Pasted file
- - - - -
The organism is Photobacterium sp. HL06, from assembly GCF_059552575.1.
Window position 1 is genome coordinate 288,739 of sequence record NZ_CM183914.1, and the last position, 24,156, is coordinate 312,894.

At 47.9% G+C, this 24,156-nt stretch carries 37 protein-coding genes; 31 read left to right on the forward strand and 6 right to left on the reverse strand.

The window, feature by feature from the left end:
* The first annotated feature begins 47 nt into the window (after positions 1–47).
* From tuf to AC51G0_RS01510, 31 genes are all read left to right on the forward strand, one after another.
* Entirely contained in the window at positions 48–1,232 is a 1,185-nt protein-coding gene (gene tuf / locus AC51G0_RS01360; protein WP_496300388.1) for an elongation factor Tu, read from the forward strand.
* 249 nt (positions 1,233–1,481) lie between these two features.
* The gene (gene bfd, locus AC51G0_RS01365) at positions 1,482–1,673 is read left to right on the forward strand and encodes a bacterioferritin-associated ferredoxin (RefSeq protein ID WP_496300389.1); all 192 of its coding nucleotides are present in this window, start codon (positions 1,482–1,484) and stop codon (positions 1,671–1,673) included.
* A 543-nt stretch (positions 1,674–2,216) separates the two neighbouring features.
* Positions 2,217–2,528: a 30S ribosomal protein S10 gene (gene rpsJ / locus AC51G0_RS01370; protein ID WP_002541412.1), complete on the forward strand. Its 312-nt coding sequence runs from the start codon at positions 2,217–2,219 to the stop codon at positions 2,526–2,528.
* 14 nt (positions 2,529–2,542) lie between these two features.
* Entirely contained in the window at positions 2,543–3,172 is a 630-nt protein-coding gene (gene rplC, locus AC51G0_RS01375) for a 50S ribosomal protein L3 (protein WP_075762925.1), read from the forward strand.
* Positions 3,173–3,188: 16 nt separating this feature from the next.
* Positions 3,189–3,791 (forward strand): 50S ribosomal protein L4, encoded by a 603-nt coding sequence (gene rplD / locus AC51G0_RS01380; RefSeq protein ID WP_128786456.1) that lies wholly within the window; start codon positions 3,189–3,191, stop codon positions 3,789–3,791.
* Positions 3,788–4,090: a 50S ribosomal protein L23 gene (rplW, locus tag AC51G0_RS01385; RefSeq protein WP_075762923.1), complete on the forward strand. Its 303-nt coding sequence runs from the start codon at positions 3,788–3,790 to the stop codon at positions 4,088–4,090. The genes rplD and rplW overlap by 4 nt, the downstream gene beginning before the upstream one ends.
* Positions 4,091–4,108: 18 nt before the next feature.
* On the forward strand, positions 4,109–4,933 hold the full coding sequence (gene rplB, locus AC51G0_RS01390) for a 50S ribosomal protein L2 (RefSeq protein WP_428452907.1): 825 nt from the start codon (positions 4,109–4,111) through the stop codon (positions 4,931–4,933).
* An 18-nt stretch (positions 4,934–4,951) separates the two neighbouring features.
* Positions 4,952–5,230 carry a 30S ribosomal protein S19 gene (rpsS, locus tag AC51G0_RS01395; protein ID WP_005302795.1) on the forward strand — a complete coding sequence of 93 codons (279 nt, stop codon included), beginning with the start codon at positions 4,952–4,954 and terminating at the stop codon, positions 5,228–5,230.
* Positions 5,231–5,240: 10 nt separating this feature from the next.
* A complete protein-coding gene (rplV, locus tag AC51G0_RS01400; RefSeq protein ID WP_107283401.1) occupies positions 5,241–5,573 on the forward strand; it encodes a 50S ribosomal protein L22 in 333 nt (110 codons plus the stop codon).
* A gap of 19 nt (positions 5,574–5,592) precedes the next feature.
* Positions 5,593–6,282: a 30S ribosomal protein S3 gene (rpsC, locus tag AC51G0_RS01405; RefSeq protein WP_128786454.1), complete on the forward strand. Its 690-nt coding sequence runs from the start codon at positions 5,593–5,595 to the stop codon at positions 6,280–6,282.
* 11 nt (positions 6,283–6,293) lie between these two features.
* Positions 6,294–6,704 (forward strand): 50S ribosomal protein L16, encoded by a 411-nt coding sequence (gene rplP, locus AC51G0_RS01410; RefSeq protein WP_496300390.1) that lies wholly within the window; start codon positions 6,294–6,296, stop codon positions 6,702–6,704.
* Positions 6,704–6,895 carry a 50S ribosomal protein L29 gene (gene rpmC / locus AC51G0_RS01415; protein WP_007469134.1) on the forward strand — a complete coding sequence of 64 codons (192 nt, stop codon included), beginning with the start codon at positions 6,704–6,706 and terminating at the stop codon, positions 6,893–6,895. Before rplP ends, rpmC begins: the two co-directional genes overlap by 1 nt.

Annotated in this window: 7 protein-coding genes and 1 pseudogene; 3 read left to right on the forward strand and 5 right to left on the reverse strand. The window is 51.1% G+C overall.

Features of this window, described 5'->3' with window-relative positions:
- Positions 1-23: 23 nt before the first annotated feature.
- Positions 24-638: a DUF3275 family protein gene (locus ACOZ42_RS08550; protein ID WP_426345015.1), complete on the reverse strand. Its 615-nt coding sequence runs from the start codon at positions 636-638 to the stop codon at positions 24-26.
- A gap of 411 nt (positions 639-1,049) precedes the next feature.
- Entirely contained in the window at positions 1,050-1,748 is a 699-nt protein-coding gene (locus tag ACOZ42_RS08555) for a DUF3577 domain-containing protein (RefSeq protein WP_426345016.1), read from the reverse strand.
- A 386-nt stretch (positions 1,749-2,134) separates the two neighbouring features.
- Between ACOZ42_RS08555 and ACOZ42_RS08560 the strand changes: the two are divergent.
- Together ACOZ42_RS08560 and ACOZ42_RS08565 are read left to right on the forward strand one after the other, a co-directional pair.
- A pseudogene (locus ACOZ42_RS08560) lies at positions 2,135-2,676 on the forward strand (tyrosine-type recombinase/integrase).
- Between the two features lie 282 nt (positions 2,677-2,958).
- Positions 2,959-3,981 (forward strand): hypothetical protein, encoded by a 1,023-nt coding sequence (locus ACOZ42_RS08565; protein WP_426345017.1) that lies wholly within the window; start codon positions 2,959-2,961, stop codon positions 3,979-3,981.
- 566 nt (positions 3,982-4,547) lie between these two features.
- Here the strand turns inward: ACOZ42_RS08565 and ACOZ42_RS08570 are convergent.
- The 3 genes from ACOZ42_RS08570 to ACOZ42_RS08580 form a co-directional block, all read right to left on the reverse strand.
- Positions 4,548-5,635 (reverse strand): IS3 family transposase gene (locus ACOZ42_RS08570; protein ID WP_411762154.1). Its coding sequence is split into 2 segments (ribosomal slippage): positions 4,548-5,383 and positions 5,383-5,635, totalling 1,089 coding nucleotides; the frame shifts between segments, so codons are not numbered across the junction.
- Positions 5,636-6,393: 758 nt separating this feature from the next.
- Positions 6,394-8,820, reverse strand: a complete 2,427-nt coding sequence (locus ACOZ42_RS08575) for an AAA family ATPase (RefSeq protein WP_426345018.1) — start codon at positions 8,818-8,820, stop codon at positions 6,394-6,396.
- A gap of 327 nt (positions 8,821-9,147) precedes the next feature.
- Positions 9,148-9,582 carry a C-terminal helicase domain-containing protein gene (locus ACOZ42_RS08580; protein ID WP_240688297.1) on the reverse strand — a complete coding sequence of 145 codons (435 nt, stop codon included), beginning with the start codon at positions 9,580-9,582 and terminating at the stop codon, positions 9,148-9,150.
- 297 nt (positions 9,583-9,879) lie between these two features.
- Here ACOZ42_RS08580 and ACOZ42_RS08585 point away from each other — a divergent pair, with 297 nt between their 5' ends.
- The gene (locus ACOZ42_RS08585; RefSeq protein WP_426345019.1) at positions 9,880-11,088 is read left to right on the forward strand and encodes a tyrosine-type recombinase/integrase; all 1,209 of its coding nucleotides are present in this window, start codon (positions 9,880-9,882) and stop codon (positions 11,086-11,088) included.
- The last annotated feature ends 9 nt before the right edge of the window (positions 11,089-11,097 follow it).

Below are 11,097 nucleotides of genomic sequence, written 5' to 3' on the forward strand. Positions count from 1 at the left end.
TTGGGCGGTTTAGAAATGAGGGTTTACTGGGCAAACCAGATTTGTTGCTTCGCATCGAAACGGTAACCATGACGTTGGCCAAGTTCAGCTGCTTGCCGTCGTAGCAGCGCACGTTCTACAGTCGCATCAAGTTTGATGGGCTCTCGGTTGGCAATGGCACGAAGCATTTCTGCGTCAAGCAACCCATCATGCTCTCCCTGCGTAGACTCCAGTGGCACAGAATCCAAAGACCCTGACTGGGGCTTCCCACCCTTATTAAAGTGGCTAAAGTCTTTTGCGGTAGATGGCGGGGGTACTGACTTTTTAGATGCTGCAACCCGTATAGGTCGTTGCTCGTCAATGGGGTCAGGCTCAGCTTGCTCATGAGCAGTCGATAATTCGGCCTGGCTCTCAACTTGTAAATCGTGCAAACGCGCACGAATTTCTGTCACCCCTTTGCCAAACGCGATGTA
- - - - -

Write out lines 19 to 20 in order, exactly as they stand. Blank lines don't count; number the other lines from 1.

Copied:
* An 18-nt stretch (positions 4,934–4,951) separates the two neighbouring features.
* Positions 4,952–5,230 carry a 30S ribosomal protein S19 gene (rpsS, locus tag AC51G0_RS01395; protein ID WP_005302795.1) on the forward strand — a complete coding sequence of 93 codons (279 nt, stop codon included), beginning with the start codon at positions 4,952–4,954 and terminating at the stop codon, positions 5,228–5,230.